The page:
This week I’ve awoken and walked outside into springtime. There are dandelions running riot over my lawn and the air is warm and humid. A favorite moment in greeting each day has been to witness the dew clinging to the blades of grass as the day begins. It rained last night so everything was permeated with hydration and the promise of sunlight; together, they form live-giving and sustaining necessities. It’s been the type of memory that I want to imprint on my soul, a brief moment where the season feels encapsulated in a dewdrop. What sensory memory speaks “springtime” to your heart?
My Daily Remembrance cards are designed to get me thinking about the past in a way that promotes healing and acceptance. For today’s prompt, I focused on someone who had a positive influence on my life. The individual, let’s call her Susan, was a middle-aged single neighbor of mine growing up. She lived by herself in a nearby apartment and allowed me to come over on occasion to chat.
What endeared Susan to me was that on one of my birthdays, she gave me a gift a day for every year of my age. I was a child most people overlooked because I was extremely quiet and shy. I was painfully self-conscious and lacked the social skills needed to make good conversation. To have someone not only see me, but see me enough to care and to go out of her way for me, meant the world to me.
I kept each of her gifts and felt a sense of connection whenever I saw them. One of my favorites was a series of piggy-banks in bright colors and shapes. (I loved anything rainbow as a child, so discovering I was part of the queer community felt only natural!). I unfortunately lost the physical objects when I had to cut ties with my family of origin, but the memory of those excited moments of wondering what treasure I would get the next day has stuck with me.
I tried to pass on the good feelings with a similar process of gift-giving to a friend of mine after a loss, but it wasn’t well-received (complicated story). I think it isn’t the exact specifications of gift-giving that matter so much, but rather the spirit of generosity and thoughtfulness from which I want to learn. Who gave you a gift that really meant something to you? Who have you known personally who has inspired you?
Given that I experience complex PTSD, dissociation, anxiety and depression, reminiscing is an activity in which I rarely engage. My memory processes are disrupted and I struggle to organize and verbalize my experiences. When I attempted today’s simple pleasure, I was pleased that I was able to come to a particular memory, one which I think foreshadowed my future enjoyment of nature, community and mindfulness.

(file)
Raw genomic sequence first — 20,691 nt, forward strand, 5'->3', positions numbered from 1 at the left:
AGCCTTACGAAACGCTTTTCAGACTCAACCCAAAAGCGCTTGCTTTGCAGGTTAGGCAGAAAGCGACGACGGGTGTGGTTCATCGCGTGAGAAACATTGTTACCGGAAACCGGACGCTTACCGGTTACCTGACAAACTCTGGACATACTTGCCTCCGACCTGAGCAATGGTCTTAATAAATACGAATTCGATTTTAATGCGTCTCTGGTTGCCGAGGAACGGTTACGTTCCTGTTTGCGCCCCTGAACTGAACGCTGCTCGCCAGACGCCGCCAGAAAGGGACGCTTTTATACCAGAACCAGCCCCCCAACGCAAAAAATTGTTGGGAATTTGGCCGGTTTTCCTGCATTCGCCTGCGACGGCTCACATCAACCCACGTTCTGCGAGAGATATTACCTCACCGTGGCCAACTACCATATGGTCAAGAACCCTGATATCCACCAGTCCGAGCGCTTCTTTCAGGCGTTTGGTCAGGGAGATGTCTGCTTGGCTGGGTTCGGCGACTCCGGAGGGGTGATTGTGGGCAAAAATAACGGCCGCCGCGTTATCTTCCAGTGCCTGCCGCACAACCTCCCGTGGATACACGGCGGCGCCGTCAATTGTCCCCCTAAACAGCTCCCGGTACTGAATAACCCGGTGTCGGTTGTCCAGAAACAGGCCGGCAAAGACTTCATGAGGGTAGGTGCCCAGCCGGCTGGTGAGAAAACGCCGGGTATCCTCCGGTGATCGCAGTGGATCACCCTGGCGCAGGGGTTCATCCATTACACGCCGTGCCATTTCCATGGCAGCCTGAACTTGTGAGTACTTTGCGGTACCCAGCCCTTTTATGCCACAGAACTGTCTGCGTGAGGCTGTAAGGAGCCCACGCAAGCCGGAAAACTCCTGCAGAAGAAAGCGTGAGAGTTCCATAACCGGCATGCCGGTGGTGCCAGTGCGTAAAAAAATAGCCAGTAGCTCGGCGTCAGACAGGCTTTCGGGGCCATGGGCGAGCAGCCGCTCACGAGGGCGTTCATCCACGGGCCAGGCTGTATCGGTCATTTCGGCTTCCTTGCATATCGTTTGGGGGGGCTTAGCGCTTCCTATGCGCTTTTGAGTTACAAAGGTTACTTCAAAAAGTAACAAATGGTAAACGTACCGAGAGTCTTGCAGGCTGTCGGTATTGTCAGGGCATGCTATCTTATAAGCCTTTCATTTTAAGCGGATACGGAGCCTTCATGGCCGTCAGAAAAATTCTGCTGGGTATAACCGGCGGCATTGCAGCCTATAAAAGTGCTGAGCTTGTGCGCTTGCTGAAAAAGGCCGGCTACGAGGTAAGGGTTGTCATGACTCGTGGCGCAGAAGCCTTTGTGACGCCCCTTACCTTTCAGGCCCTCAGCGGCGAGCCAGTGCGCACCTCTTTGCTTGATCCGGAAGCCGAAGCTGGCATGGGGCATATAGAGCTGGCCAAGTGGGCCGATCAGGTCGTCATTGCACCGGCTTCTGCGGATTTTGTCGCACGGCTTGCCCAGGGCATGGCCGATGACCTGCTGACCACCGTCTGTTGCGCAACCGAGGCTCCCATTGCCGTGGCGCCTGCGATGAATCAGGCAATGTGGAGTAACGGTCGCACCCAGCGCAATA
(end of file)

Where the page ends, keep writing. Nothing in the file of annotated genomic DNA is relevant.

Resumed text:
A few decades ago, I went on a summer youth trip out of state (still within the U.S.). Youth group was not a place where I felt welcomed or understood, so I was very nervous to spend a week on this trip. We stayed in a city in a southern part of the U.S. in a large, old house where we slept on mattresses on the floor. Our meals were served family-style, which was a huge problem for me as I was a vegetarian at the time and there was meat in everything. I ended up subsisting on Pringles (TM) from a local grocery store, to the point where I could not eat them for years afterwards because I developed an aversion from my over-indulgence.
At one point, a few friends and I asked for permission to walk to the store. As we were returning, the heavens opened and we were caught in a deluge of rain. It was summertime, so it was the sort of warm precipitation that soaks but doesn’t chill a person. We had of course not prepared in any way for this and started half-heartedly running back to the house, laughing hysterically. We passed an office building and a few of its occupants looked out at us and smiled. I felt totally present in that moment, joyful that I was experiencing spontaneous silliness with other people. There was just the slightest hint of danger and rebellion in our actions, coupled with a sense of solidarity and acceptance of our (drenched) fate.
What stands out to me about my memory is that there is no way to set up a scenario to make something like it occur again. Rather, all I can do is put myself in new situations with other people and see what happens. The deepening of my consciousness that I encounter when I tap into the connectedness of humanity is the most profound spiritual experience I’ve ever had and it is one that requires a divine sparkle of “here, right now” that cannot be forced. I anticipate with joy the next time nature brings me together with others.